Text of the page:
If we wanted to promote Haskell as the language in which to write cryptography algorithm (and on which other languages would bind), we would need to drastically improve the FFI story, tooling, and get many more cryptographers to learn Haskell

It seems that the problem is not with the FFI per se - but with the Haskell compiler and RTS unable at this time to satisfy the necessary “crypto-professional” requirements. Some cryptographers here (especially those interested in formal proofs and such) do know Haskell, others switched to languages like Agda and Coq…
I personally (probably) wouldn’t consider binding to Haskell crypto implementation from other languages - they already have (or likely to get in the near future) either “native” implementations, or FFI access to C-based. And, more than likely - those implementations already exhibit the required properties that seem unattainable in the current Haskell.

DSL - I was going to discount this idea, until I saw the sponsor of that project. I still don’t like it, but probably/hopefully they know what they’re doing, and why.

Yeah, I didn’t mean to single out Cryptol specifically. I did acknowledge that it was probably not a perfect fit due to its focus on specification and not implementation. But I think a small DSL like Cryptol that does allow you to take into accout the nonfunctional requirements would be ideal. Maybe it would need to be more imperative like C, but it would certainly not have to be as complicated and unsafe.

I think that a cryptography-implementation-focused DSL (esp. EDSL) in Haskell is a great research project that I hope someone undertakes and finds success with. And hooking it up to Cryptol for verification of functional properties would be pretty cool.


There is now a fork of cryptonite called cryptol: using crypton by kazu-yamamoto · Pull Request #931 · yesodweb/wai · GitHub

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crypton. Cryptol is a DSL for cryptographic algorithms by Galois, Inc.:

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It looks to me that the Z-Botan package at the moment could be the closest candidate to potentially become a “proper” way to do cryptography in Haskell (and be able to replace cryptonite/crypton). Brief look at the hackage documentation suggests it’s mostly feature complete.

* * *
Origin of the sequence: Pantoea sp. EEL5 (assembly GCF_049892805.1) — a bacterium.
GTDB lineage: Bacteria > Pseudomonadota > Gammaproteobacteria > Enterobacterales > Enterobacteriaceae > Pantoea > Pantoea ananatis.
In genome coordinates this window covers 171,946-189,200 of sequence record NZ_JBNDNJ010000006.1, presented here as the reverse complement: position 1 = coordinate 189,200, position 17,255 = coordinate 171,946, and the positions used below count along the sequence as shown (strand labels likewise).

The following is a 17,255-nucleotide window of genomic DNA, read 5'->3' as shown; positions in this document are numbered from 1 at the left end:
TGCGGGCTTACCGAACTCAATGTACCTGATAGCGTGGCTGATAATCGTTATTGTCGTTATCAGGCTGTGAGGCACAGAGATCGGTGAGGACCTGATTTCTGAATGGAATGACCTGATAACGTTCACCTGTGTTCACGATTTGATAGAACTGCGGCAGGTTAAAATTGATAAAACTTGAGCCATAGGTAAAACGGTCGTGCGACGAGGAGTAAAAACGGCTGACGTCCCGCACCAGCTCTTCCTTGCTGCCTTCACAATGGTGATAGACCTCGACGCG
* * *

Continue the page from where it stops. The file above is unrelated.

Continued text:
The only problem is it currently depends on the Z-Haskell project that tried to do what foundation also did and it seems it didn’t work out (which makes sense, attempts to start from scratch like this are IME doomed to fail unless you have a significant backing, both financial and marketing wise).

So “someone” would need to fork it, rip out the Z-IO and Z-Data bits and replace them with the standard deps like bytestring etc. I don’t know how much work that would be. I would attempt this, but my time budget for OSS has run out :frowning:

How does it compare to libsodium bindings/wrappers, given that Botan is a C++ library?

From a brief look I had it looks like Botan can be used to implement everything cryptonite/crypton does, I don’t think libsodium can do that (see Comparison of cryptography libraries - Wikipedia, libsodium is missing a lot).

Also, Botan is BSD2, libsodium is GPL3 (it’s not, I looked at the wrong thing).

The best course of action would probably be to make crypton use Botan for everything underneath over time.

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Last audit is a while ago, but doesn’t sound too bad.

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Also, Botan is BSD2, libsodium is GPL3.

Can’t see GPL3 in there.

That would be a showstopper indeed.

I took a brief look, and on the surface it doesn’t look too bad - a lot of the changes would need to occur in Z.Botan.FFI but aside from a few things like the CBytes type, most of the Z-stuff used here appears to be a lot of type-aliases and re-exports.

More concerning is the issue that it relies on an out of date fork of botan pulled in via git submodule using a Custom build-type script - it is 3 years out of date, and would need to be replaced with a maintained dependency.

I may not be the best candidate for the job, but I have written my own bindings to libsodium before, back before cryptonite existed (and saltine didn’t provide the APIs I needed), so if time permits, I may give it a go. No promises though :slight_smile: